January 23, 2005
Promises in the Mist
I've always considered myself fortunate to have an innate curiosity about science, computers, religion, philosophy, culture, and politics. It's a pleasure to read different perspectives on the source of wisdom and the foundations of truth. My first seven summers between teaching were spent intensely reading Plato, Gould, Goethe, Kant, Augustine, Hawkings, Homer, and many others. I've listened to others speak about what's important to them and why, and I've tried to keep an open mind to what is Truth, what is Real, and what is Possible.
But now, at the other end of a long time spent searching for the above, I find myself disappointed. You see, there always seemed to me to be a promise made to anyone participating in the "Great Conversation" that there was a sort of destination awaiting anyone willing to spend the time and effort reading the difficult stuff. One day, you wake up and feel enlightened; you've arrived and congratulations, here's the secrets to it all. Here's Meaning, Purpose, and Morality. Use it for good and not evil.
I think, though, that I can only honestly say that the more one reads, the less one understands. To think about the human condition enough and maintain intellectual integrity is to whittle down the options to futility and nihilism. Not a despairing, kill yourself type meaninglessness, but an accepting, let's-all-laugh-or-we're-gonna-cry type existence, an acceptance of the impossibility of knowing anything for certain except what wells from within. Pirsig's Zen and the Art of Motorcycle Maintenance, Beckett's Waiting for Godot, Frost's Fire and Ice, and Sartre's Nausea have risen in importance for me as I've aged, but even they are vindication, not direction.
I remember seeing a sig line on Slashdot that said: "There are no paths out here; there are no trees." That sums up nicely how I feel. I should have seen it coming when reading Job's or Faust's or Hamlet's words, but I guess I didn't want to admit that, when you glimpse behind the scenery of life, there's only scaffolding and rigging. Just keep reading. Nothing to see here.
Oh, and Molly's got some long overdue pics available!
January 20, 2005
White People Culture
Ya know, it may be futile, but it's always entertaining to try to figure out why teenagers behave the way they do. At its best it gives insight into the psyche, a glimpse into our unself-conscious selves.
One such insight came to me while observing one of my whitest, middle-classiest, never-been-to-the-hood boys talking "ghetto." He does it constantly but shifts into a caricature of ghetto talk when addressing black students in class, who just roll their eyes at him. Why does he insist on doing this?
He has no culture. White people have no culture. To be "black," even self-consciously, is to recognize and embrace a distinct culture. Think about this: a Mexican family eating "traditional" foods would dine on what? sopes, tacos, etc. What "traditional" foods would a white family eat? hamburgers? potatoes? mayonnaise?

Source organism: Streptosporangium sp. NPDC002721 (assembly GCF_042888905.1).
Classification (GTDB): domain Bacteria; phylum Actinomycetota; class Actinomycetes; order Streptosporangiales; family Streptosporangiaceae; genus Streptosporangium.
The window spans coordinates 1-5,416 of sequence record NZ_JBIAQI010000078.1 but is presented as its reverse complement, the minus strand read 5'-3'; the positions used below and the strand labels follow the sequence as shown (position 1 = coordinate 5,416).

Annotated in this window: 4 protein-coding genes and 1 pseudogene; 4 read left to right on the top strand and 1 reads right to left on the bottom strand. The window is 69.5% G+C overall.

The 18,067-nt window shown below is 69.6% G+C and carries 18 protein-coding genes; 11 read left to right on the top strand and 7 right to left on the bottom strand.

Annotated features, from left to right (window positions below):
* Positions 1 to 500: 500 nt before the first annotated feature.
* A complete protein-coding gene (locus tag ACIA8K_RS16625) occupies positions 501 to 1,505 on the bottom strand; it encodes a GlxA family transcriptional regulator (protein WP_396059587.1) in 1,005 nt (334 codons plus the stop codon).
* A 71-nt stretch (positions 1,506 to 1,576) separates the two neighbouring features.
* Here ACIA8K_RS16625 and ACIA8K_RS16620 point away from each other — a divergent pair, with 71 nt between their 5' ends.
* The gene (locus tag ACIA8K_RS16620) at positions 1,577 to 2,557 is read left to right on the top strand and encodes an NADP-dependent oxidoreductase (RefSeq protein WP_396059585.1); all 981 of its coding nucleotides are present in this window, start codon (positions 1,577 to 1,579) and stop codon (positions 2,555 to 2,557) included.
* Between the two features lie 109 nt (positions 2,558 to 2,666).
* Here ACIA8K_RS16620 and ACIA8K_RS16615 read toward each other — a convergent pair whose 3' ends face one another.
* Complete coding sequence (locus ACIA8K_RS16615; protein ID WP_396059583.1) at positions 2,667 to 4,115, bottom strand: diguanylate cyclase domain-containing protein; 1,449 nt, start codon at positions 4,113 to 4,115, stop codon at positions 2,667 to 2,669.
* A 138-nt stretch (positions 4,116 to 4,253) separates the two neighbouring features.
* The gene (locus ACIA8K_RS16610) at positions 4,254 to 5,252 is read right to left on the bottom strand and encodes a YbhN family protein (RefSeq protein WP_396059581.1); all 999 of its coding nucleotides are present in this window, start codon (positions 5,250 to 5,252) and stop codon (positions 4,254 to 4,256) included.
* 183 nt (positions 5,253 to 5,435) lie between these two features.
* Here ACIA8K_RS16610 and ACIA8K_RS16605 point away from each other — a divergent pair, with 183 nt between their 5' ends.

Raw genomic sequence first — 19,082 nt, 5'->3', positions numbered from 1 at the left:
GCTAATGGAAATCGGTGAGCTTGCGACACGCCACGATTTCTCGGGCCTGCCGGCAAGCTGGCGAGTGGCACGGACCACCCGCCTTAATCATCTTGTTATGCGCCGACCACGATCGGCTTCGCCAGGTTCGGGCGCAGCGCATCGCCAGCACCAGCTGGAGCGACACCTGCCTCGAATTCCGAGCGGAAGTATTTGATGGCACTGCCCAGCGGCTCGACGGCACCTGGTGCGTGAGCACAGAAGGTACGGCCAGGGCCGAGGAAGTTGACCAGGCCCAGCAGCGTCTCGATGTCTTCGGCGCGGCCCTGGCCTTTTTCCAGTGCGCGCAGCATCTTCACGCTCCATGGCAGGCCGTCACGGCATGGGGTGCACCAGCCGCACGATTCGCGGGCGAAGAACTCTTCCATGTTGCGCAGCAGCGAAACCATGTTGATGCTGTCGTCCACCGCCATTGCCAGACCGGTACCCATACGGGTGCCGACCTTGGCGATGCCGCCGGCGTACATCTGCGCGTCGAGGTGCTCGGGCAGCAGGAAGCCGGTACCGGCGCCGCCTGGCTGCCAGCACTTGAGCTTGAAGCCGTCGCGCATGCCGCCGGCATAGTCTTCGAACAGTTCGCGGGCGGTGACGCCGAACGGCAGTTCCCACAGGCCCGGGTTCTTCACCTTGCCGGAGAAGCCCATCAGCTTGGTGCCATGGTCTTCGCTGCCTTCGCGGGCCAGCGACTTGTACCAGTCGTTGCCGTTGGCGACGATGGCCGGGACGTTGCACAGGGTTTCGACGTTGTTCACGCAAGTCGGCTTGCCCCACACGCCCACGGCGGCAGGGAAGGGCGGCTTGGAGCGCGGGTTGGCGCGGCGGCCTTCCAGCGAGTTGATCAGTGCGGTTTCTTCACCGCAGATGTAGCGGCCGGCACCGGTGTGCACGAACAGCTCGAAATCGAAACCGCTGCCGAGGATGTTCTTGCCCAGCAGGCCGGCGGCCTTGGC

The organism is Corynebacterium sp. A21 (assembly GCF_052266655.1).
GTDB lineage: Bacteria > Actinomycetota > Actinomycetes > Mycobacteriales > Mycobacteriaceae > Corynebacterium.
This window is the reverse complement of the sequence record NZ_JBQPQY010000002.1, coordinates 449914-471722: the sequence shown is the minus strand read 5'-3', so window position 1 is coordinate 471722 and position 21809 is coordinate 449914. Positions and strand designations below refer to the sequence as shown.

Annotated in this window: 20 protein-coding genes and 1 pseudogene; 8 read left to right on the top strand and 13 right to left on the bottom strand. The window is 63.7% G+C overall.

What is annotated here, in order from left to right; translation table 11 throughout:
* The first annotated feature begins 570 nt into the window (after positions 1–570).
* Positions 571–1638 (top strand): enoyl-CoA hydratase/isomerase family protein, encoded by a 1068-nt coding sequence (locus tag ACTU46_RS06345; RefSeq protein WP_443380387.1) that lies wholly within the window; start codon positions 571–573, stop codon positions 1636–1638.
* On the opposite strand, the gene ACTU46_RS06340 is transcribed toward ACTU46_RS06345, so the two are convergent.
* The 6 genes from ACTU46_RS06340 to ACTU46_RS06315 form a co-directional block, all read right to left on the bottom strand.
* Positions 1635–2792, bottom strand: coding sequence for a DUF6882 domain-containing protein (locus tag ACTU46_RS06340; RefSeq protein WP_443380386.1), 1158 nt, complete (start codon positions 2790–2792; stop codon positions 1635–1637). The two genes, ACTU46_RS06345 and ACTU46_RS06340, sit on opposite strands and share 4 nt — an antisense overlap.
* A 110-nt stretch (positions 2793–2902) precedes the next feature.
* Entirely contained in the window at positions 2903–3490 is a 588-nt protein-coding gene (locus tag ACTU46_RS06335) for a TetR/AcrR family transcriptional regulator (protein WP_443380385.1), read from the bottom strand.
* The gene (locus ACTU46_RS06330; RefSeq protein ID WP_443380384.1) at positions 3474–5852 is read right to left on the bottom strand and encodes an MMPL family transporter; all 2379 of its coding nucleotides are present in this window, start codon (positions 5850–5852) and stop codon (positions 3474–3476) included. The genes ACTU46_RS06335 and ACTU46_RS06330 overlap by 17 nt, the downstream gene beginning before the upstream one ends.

The clothing teens wear--baggy pants, androgynous sportswear, expensive sneakers--can largely be attributed to hip-hop culture, which is dominated by African-American artists. White kids embrace this clothing and identify with this why? What are the options? Khakis? Business casual? No self-respecting, rebellious teen is gonna wear that unless forced. It's not cool. And it's not their culture.
What, if anything, is common among white people culturally? Ultra-sameness. Unwavering obedience. Conformity. We are what we're not. The only way to stand out in white culture is to do something "incorrect," like not mow your lawn often enough, speak another dialect, or, for gods' sake, wear navy and black together. This squashes spirit and stifles creativity, forming a negative culture, fearing the Other and constantly appealing to a lowest common denominator of thought, awareness, and creativity.
January 06, 2005
I've struggled this year with my job. Molly draws so much energy and time from me that I've basically been at "survival-level" teaching all year, meaning that I'm not working at the motivated and creative level I usually do.
To make matters worse, I'm teaching a full load of AP English classes as well as a new prep, English III, American Literature. That's old news for anyone who knows me and has heard me whine. What is new is a realization after several months of stress.
Normally, teachers vie for AP classes because they generally are full of motivated, college-bound teenagers eager to learn. But you know what? I don't want to teach these classes. I want my plain ol' sophomores back. My ego doesn't need to teach AP. Teaching sophomore regular English, I get paid the same with less than half the workload of essays and preparation. To a lot of other teachers, it sounds crazy to not want the AP kids. But the stress associated with huge classes and a broken system of prerequisites and expectations has led me, once again, to reflect on why I'm doing this job. I simply do not have the innate motivation and enthusiasm required of AP classes. Take them away.